The WHO’s “prohibitionist” anti-vaping policy will cause “more death and suffering from smoking,” according to more than 100 global experts.
More than 100 global experts have criticized the World Health Organization for a stubborn anti-vaping stance that contributes to “millions” of preventable smoking-related deaths.
In an open letter ahead of a global tobacco control meeting next month, the group of independent experts on nicotine science and policy blasted the WHO for “disregarding the potential to transform the tobacco products market. high risk into low risk products â.
“WHO rejects a public health strategy that could prevent millions of tobacco-related deaths,” they write.
The letter is addressed to Parties to the Framework Convention on Tobacco Control (FCTC) – a 2004 treaty negotiated under the auspices of WHO with 168 signatories – ahead of the ninth Conference of the Parties which will begin on November 8.
“The WHO has waged a prohibitionist campaign against tobacco harm reduction, even though harm reduction from tobacco is part of its official policy (…) within the CCSA,” said Dr Colin Mendelsohn, founding president of the Australian Tobacco Harm Reduction Association and three Australian signatories to the letter.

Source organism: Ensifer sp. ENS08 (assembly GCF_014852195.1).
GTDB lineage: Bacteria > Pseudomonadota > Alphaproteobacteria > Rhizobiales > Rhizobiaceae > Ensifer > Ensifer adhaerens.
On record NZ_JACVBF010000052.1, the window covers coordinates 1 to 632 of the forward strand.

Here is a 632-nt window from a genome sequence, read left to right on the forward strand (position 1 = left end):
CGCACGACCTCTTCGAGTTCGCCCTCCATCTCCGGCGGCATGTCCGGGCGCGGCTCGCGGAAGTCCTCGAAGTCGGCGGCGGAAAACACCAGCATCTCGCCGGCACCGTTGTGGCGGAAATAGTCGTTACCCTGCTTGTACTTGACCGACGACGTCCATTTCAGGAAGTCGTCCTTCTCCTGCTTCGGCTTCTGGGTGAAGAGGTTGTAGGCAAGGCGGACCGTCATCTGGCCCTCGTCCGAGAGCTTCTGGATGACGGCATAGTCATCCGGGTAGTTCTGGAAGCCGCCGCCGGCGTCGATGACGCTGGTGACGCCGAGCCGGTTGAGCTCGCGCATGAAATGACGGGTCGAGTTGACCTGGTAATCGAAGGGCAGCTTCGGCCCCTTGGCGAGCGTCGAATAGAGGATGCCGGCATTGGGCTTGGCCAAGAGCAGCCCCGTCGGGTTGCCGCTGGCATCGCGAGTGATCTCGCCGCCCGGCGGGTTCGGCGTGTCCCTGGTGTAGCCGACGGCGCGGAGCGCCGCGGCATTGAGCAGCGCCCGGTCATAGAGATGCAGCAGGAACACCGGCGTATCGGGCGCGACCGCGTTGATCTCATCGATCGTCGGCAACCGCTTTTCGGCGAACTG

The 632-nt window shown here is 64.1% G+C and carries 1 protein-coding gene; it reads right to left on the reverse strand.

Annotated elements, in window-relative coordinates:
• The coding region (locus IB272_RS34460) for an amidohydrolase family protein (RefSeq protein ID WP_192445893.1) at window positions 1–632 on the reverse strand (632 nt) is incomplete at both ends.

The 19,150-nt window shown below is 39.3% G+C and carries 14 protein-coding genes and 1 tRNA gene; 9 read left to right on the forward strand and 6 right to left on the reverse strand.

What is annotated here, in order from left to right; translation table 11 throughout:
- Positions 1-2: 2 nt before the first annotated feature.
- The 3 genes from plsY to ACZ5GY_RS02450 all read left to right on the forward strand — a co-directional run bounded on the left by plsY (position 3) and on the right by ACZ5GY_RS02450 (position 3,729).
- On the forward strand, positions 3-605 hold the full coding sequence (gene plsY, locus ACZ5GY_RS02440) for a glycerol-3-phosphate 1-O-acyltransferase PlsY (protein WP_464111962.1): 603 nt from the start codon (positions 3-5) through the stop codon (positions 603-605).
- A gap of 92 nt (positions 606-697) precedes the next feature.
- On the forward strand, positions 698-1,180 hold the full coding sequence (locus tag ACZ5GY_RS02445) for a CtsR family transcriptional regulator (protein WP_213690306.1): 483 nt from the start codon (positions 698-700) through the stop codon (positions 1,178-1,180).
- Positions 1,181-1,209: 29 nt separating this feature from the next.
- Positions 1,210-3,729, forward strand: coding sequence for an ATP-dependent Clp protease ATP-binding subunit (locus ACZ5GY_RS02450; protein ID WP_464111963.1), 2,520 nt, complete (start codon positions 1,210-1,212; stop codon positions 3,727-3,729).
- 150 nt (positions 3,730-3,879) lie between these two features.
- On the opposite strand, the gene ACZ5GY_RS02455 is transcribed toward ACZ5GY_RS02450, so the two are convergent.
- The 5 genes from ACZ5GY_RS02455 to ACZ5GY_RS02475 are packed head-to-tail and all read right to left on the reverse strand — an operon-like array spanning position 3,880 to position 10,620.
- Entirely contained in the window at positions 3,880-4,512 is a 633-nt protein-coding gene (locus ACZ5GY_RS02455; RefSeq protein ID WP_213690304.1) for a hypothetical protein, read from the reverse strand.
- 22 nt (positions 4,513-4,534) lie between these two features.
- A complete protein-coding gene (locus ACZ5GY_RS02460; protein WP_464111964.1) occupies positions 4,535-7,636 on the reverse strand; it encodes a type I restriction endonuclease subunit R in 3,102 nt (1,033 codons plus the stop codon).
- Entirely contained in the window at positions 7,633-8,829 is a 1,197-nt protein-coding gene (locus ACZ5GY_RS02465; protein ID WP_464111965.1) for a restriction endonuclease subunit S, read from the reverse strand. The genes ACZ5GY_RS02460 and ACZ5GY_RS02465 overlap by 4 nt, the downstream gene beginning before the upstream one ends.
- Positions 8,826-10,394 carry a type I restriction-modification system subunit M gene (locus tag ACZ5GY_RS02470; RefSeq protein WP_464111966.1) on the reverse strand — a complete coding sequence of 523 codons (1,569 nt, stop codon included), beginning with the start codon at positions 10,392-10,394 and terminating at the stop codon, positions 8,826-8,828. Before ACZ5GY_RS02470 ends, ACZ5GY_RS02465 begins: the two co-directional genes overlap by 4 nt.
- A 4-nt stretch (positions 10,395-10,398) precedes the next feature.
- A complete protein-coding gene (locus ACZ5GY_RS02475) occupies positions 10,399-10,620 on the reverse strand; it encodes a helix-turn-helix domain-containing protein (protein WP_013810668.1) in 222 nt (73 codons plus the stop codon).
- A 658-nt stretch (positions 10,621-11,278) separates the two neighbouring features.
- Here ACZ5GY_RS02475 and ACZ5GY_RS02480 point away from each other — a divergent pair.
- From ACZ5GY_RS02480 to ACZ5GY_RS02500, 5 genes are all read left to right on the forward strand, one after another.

Also signatories are Professor Emeritus Wayne Hall of the National Center for Youth Substance Use Research at the University of Queensland and Dr Alex Wodak, Consultant Emeritus at St Vincent’s Hospital and Chair of Think Tank Australia21.
Dr Mendelsohn said the WHO “remains grossly and consistently misinformed about tobacco harm reduction and does not understand that it is replacing smoking”, but that its approach was “influential”, particularly in countries with less than tobacco use. low and middle income (LMIC).
“This will lead to more smoking-related death and suffering, especially in LMICs where most smoking-related deaths already occur,” said Dr Mendelsohn.